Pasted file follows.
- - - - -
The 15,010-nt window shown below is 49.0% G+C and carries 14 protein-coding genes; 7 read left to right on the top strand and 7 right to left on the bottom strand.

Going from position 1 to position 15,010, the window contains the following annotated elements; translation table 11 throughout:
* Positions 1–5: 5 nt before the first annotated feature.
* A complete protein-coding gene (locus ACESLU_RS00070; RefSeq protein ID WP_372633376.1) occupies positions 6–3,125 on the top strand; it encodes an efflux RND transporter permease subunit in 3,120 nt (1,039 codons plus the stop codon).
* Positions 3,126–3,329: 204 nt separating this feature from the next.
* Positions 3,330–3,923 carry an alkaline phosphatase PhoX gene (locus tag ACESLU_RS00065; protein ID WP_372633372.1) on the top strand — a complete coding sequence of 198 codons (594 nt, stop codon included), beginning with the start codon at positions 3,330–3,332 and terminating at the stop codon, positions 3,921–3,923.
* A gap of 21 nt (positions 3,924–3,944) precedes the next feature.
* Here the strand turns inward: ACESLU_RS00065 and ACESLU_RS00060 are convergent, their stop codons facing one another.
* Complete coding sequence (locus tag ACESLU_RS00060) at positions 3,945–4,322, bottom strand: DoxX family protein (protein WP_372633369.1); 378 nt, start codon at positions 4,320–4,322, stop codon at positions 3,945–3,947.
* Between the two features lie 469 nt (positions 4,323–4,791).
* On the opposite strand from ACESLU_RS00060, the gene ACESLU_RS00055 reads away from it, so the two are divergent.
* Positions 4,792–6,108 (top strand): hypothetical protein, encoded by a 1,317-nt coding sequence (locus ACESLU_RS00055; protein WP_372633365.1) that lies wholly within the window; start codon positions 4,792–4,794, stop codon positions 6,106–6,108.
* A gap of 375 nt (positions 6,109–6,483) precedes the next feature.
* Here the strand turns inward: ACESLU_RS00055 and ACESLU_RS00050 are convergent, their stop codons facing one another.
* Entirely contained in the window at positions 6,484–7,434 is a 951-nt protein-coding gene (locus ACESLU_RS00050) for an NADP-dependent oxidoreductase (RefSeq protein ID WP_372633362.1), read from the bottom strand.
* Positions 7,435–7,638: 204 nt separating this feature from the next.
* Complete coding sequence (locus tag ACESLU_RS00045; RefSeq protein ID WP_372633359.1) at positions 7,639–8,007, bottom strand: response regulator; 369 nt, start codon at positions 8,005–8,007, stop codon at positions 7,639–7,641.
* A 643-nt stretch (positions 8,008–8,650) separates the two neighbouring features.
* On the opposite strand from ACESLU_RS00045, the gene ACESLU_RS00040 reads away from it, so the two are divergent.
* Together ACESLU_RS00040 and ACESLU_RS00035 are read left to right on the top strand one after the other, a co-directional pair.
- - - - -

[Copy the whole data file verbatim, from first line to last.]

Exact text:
The 15,010-nt window shown below is 49.0% G+C and carries 14 protein-coding genes; 7 read left to right on the top strand and 7 right to left on the bottom strand.

Going from position 1 to position 15,010, the window contains the following annotated elements; translation table 11 throughout:
* Positions 1–5: 5 nt before the first annotated feature.
* A complete protein-coding gene (locus ACESLU_RS00070; RefSeq protein ID WP_372633376.1) occupies positions 6–3,125 on the top strand; it encodes an efflux RND transporter permease subunit in 3,120 nt (1,039 codons plus the stop codon).
* Positions 3,126–3,329: 204 nt separating this feature from the next.
* Positions 3,330–3,923 carry an alkaline phosphatase PhoX gene (locus tag ACESLU_RS00065; protein ID WP_372633372.1) on the top strand — a complete coding sequence of 198 codons (594 nt, stop codon included), beginning with the start codon at positions 3,330–3,332 and terminating at the stop codon, positions 3,921–3,923.
* A gap of 21 nt (positions 3,924–3,944) precedes the next feature.
* Here the strand turns inward: ACESLU_RS00065 and ACESLU_RS00060 are convergent, their stop codons facing one another.
* Complete coding sequence (locus tag ACESLU_RS00060) at positions 3,945–4,322, bottom strand: DoxX family protein (protein WP_372633369.1); 378 nt, start codon at positions 4,320–4,322, stop codon at positions 3,945–3,947.
* Between the two features lie 469 nt (positions 4,323–4,791).
* On the opposite strand from ACESLU_RS00060, the gene ACESLU_RS00055 reads away from it, so the two are divergent.
* Positions 4,792–6,108 (top strand): hypothetical protein, encoded by a 1,317-nt coding sequence (locus ACESLU_RS00055; protein WP_372633365.1) that lies wholly within the window; start codon positions 4,792–4,794, stop codon positions 6,106–6,108.
* A gap of 375 nt (positions 6,109–6,483) precedes the next feature.
* Here the strand turns inward: ACESLU_RS00055 and ACESLU_RS00050 are convergent, their stop codons facing one another.
* Entirely contained in the window at positions 6,484–7,434 is a 951-nt protein-coding gene (locus ACESLU_RS00050) for an NADP-dependent oxidoreductase (RefSeq protein ID WP_372633362.1), read from the bottom strand.
* Positions 7,435–7,638: 204 nt separating this feature from the next.
* Complete coding sequence (locus tag ACESLU_RS00045; RefSeq protein ID WP_372633359.1) at positions 7,639–8,007, bottom strand: response regulator; 369 nt, start codon at positions 8,005–8,007, stop codon at positions 7,639–7,641.
* A 643-nt stretch (positions 8,008–8,650) separates the two neighbouring features.
* On the opposite strand from ACESLU_RS00045, the gene ACESLU_RS00040 reads away from it, so the two are divergent.
* Together ACESLU_RS00040 and ACESLU_RS00035 are read left to right on the top strand one after the other, a co-directional pair.